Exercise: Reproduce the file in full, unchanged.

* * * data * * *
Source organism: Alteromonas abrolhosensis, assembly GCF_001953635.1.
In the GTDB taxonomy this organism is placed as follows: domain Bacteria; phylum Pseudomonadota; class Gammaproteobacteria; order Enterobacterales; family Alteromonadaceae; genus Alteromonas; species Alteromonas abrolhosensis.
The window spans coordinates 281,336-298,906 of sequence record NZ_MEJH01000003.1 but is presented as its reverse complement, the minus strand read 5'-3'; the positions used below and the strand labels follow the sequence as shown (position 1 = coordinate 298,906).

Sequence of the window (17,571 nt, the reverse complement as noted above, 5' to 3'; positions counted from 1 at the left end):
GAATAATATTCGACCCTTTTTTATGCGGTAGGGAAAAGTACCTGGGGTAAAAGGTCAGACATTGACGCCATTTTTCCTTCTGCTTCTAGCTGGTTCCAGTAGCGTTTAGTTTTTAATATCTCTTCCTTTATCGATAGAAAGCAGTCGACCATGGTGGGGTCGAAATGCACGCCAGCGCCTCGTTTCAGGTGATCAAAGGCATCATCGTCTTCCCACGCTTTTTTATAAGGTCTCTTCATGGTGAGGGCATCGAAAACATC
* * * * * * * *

Source organism: Alteromonas abrolhosensis, assembly GCF_001953635.1.
In the GTDB taxonomy this organism is placed as follows: domain Bacteria; phylum Pseudomonadota; class Gammaproteobacteria; order Enterobacterales; family Alteromonadaceae; genus Alteromonas; species Alteromonas abrolhosensis.
The window spans coordinates 281,336-298,906 of sequence record NZ_MEJH01000003.1 but is presented as its reverse complement, the minus strand read 5'-3'; the positions used below and the strand labels follow the sequence as shown (position 1 = coordinate 298,906).

Sequence of the window (17,571 nt, the reverse complement as noted above, 5' to 3'; positions counted from 1 at the left end):
GAATAATATTCGACCCTTTTTTATGCGGTAGGGAAAAGTACCTGGGGTAAAAGGTCAGACATTGACGCCATTTTTCCTTCTGCTTCTAGCTGGTTCCAGTAGCGTTTAGTTTTTAATATCTCTTCCTTTATCGATAGAAAGCAGTCGACCATGGTGGGGTCGAAATGCACGCCAGCGCCTCGTTTCAGGTGATCAAAGGCATCATCGTCTTCCCACGCTTTTTTATAAGGTCTCTTCATGGTGAGGGCATCGAAAACATC